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Digital Economics & Policy

News: The Janeway Institute has launched!


See our first workshop findings

Topic 1: Applied Digital Economics & Policy Workshop: Construction and Infrastructure




The Bennett Institute / Janeway Institute Digital Economics & Policy Initiative

Welcome to the Bennett Institute / Janeway Institute Digital Economics & Policy Initiative. As the impact of digital technologies continues to extend across the economy and society, this initiative will convene academics, practitioners and policymakers to shape an agenda for research and policy across different domains of knowledge and practice. The reach of the technologies covered is broad and spans existing policy silos. Our intention is to host a joint endeavour drawing on different sources of expertise and experiences in order to shape more effective policies.

This project will examine the interaction between digital economics and public policy to address the growing size and scope of digital enterprises, the rising challenges to international cooperation and policy development, as well as to help narrow the distance between academic research and public discourse.


Recent Publications

Tracking the COVID-19 Crisis with High-Resolution Transaction Data


This working paper uses high-frequency / high-resolution transaction data from BBVA, the second-largest bank in Spain, to analyse the dynamics of expenditure in Spain during the ongoing COVID-19 pandemic. The transaction data under study captures many salient patterns in how an economy reacts to shocks in real time.

The Idea of Productivity


Ideas fundamentally drive productivity, and hence living standards, over the long term. Ideas can contribute to innovative products and services, or to new ways of organising production and consumption. A knowledge-based economy is one of virtuous or vicious circles, with policies playing an important co-ordinating role. This paper highlights key parts of the literature and sets out future areas for research.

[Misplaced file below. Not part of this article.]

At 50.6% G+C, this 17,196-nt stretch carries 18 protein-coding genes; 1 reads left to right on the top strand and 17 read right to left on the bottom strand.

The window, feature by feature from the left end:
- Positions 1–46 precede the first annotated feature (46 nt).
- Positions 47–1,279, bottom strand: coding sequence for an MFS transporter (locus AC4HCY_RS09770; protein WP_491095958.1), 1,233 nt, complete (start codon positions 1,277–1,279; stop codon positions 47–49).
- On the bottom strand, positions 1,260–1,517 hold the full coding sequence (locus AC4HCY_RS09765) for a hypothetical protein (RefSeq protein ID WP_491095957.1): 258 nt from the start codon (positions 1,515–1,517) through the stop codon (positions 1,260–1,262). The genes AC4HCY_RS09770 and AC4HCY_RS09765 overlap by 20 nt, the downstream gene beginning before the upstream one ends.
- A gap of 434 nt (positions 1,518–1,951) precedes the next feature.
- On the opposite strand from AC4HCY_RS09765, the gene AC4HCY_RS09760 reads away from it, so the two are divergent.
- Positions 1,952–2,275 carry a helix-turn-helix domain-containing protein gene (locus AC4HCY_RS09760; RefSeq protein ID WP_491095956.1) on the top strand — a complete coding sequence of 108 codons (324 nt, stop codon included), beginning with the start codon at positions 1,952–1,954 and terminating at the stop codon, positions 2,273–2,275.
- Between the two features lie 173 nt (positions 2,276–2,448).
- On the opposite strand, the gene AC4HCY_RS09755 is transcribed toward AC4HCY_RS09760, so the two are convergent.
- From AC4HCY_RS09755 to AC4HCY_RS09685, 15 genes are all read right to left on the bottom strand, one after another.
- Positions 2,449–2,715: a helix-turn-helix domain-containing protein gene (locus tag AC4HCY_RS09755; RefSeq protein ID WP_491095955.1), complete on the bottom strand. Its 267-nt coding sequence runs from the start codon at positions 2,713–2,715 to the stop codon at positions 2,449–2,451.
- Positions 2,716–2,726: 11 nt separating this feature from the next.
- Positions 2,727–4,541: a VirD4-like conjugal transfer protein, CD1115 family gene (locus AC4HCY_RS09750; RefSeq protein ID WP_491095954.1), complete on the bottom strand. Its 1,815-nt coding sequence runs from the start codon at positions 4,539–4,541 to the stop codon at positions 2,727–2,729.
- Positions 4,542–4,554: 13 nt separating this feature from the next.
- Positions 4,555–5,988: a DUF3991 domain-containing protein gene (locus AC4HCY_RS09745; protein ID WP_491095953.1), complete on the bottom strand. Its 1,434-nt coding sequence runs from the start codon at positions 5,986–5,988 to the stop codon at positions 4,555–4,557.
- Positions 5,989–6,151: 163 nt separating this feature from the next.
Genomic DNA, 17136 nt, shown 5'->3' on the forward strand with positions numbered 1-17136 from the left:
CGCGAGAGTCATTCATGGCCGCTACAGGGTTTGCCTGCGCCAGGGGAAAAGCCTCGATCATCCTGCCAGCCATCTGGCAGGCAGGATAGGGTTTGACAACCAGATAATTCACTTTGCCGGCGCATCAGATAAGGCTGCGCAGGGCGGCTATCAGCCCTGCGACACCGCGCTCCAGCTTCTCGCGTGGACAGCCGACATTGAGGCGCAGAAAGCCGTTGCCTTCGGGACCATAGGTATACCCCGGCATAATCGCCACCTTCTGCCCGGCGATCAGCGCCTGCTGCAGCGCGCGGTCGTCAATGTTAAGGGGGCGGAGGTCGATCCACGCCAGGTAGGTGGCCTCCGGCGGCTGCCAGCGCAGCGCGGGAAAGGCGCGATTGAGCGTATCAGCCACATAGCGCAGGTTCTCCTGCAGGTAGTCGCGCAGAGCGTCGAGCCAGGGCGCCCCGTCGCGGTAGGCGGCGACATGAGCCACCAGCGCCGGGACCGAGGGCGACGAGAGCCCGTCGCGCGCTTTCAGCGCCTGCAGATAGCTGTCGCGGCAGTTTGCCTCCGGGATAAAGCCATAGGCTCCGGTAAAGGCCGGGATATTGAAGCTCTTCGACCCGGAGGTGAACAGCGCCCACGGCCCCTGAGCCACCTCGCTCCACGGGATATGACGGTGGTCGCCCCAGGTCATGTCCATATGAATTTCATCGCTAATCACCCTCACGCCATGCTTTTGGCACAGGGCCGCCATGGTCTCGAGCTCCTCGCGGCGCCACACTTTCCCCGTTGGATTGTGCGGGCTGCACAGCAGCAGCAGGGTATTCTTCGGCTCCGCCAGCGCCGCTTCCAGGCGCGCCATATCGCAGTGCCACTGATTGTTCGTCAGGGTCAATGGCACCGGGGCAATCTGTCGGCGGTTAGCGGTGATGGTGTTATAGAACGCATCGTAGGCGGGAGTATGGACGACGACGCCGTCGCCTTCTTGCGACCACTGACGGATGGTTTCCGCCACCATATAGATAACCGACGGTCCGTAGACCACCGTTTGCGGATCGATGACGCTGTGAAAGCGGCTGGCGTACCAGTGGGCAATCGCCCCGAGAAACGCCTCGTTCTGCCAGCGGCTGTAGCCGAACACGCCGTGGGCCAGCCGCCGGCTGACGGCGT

Cogs and Monsters: How economics needs to adapt to solve the world’s crisis

Digital technology, big data, machine learning and AI are revolutionizing both the tools of economics and the phenomena it seeks to measure, understand, and shape. Mainstream economics, Coyle says, still assumes people are “cogs”—self-interested, calculating, independent agents interacting in defined contexts. But the digital economy is much more characterized by “monsters”—untethered, snowballing, and socially influenced unknowns. What is worse, by treating people as cogs, economics is creating its own monsters, leaving itself without the tools to understand the new problems it faces.

Coyle asks whether economic individualism is still valid in the digital economy, whether we need to measure growth and progress in new ways, and whether economics can ever be objective, since it influences what it analyzes.

How should the theories, tools and techniques of economics adapt better to understand the nature of modern digital economies? This book explores the enormous problems and opportunities facing economics today if it is to respond effectively to these dizzying changes.



Uber and Beyond: Policy implications for the UK


Following the recent UK Supreme Court judgement on Uber’s employment model and the global legal and regulatory pressures on the broader platform business model, this policy brief explores the implications of these developments for work and productivity in the UK economy.











































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Our first workshop covered the policy implications of digital economics in construction and infrastructure markets

Topic 1: Construction and Infrastructure, July 2021

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